The word yaar itself is quite ambiguous. As K Raj Rao has noted, it can be used to denote a male or female friend, one’s spouse or, in a pejorative sense, one’s wife’s lover. As such, the representation of yaari in Hindi films is open to multiple interpretations; at the same time, dosti is an honoured institution in Southasia, and loyalty to one’s dost or yaar is an accepted virtue. For a gay community struggling for recognition, this playing out of male-male bonding and attachment became significant in the absence of a more deliberately articulated political position on sexuality. “Yeh dosti”, for instance, has long been an anthem of sorts for Southasian gay rallies the world over, with the song’s opening lines – “Yeh dosti hum nahin chodenge/ Torenge dum magar tera saath na chodenge” (We will not give up this friendship/ We may die, but we will never part) – being utilised as an expression of gay solidarity.
The subtle yaari
For their part, the makers of many of these films would probably deny any homoerotic subtext. But what is important is not whether gay readings of the yaaris depicted in Hindi films are right or wrong, or whether the reading of gay references is accidental. Along with those who write, direct and act, after all, it is audiences that create a film. If a gay subtext is found to exist in Hindi cinema, its validity would not be undercut by the denial of the film’s makers.
These queer readings of Hindi cinema subsequently offer a potential new, Southasia-specific paradigm of alternate sexuality, one in which sexuality is not defined primarily in terms of sexual activity. This would be specifically in contradiction to the way that the gay-rights movement in the West has evolved. The yaaris and dostis of the Indian screen, many of which gay Southasians have claimed as their own, are homoerotic in many ways, but do not feature explicitly sexual relationships. This homoeroticism is thus based less on the physical attraction so evident, say, in the film Brokeback Mountain, and more on ‘spiritual’ love. The queer subtext of Hindi cinema has the potential to offer a model of same-sex love that is based on devotion and sacrifice, where eroticism is implicit but not primary.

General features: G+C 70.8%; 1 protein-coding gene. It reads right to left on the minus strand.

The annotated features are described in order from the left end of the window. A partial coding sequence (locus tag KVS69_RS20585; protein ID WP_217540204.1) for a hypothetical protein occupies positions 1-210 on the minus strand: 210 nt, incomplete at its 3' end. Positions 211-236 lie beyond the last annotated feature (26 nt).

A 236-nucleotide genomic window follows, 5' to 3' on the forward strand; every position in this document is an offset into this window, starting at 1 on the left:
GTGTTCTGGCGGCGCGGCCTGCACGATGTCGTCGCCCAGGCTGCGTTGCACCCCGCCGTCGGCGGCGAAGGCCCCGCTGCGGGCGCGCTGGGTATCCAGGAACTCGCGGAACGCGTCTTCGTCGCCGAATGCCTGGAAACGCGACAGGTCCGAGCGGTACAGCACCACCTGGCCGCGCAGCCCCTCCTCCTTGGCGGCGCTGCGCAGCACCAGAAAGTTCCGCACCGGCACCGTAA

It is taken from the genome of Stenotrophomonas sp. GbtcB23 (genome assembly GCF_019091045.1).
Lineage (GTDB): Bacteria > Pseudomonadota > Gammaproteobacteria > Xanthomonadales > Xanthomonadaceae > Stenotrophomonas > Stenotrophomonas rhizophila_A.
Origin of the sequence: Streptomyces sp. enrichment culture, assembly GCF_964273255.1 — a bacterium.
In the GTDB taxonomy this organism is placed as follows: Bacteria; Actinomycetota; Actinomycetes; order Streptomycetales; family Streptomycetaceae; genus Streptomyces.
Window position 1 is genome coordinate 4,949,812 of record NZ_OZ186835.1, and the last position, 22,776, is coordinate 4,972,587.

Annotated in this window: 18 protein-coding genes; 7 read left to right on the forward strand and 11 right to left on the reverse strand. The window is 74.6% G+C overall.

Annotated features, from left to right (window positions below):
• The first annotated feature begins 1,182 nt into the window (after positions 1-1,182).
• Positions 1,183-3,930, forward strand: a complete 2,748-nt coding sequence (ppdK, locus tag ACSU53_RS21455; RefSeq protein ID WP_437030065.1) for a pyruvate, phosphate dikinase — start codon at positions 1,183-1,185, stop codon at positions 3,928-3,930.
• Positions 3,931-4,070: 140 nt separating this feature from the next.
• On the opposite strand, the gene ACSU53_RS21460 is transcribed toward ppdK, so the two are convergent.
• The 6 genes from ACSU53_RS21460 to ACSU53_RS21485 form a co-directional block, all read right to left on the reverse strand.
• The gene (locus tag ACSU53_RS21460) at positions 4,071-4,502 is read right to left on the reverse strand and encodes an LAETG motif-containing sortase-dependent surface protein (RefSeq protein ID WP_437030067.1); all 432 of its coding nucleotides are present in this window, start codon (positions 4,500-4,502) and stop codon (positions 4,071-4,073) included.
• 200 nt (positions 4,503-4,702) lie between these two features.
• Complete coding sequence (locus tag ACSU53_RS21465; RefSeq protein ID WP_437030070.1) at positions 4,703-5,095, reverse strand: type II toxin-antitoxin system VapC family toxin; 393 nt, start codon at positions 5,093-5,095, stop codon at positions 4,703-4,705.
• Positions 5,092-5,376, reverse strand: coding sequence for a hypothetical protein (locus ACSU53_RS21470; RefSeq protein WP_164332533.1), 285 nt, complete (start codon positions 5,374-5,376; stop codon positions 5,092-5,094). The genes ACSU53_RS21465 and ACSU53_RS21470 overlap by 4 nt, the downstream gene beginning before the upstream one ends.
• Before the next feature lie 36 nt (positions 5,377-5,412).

To say that the subtly sexual dostis of Hindi cinema could provide a Southasian model for queerness is not to suggest that gay Southasians should not overtly express their sexuality. However, utilising established cultural practices such as yaari could enable queer Southasians to speak of sexuality and related issues in a language of their own. That, in itself, could be empowering for people struggling to reconcile being Southasian with being gay, and who are not completely comfortable adopting Western models of gay identity in the current context.
~ Sharmistha Gooptu is finishing her PhD on Bengali cinema at the University of Chicago.